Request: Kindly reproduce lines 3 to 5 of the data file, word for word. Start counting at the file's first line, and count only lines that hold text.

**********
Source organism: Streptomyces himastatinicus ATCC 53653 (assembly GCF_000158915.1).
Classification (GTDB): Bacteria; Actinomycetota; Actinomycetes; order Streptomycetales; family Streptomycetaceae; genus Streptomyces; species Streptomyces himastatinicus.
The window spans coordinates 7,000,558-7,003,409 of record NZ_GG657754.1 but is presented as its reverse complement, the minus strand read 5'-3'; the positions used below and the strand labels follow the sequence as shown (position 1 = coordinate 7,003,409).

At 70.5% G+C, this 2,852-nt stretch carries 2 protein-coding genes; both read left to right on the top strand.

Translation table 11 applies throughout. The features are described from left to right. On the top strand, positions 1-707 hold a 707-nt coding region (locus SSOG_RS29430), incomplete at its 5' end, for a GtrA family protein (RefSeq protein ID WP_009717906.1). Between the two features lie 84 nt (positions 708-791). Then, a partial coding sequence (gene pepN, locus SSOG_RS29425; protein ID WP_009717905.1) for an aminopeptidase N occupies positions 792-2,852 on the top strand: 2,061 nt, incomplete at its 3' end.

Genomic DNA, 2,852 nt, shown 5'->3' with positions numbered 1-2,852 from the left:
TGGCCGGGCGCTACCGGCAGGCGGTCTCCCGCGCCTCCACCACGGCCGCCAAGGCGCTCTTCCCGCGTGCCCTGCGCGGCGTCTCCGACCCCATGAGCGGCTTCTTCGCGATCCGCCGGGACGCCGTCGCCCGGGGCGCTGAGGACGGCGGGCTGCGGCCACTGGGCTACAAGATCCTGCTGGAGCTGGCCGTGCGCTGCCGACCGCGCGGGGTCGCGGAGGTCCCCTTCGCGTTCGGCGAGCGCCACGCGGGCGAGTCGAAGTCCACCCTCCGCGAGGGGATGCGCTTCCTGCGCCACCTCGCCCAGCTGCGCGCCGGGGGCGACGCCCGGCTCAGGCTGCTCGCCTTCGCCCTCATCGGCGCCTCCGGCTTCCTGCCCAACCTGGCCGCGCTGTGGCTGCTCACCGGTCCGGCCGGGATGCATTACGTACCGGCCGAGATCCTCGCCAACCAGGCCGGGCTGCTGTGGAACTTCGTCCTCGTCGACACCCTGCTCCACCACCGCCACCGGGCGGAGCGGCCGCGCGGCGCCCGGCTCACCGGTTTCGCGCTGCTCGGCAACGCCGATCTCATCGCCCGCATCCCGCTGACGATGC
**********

The window spans coordinates 7,000,558-7,003,409 of record NZ_GG657754.1 but is presented as its reverse complement, the minus strand read 5'-3'; the positions used below and the strand labels follow the sequence as shown (position 1 = coordinate 7,003,409).

At 70.5% G+C, this 2,852-nt stretch carries 2 protein-coding genes; both read left to right on the top strand.

Translation table 11 applies throughout. The features are described from left to right. On the top strand, positions 1-707 hold a 707-nt coding region (locus SSOG_RS29430), incomplete at its 5' end, for a GtrA family protein (RefSeq protein ID WP_009717906.1). Between the two features lie 84 nt (positions 708-791). Then, a partial coding sequence (gene pepN, locus SSOG_RS29425; protein ID WP_009717905.1) for an aminopeptidase N occupies positions 792-2,852 on the top strand: 2,061 nt, incomplete at its 3' end.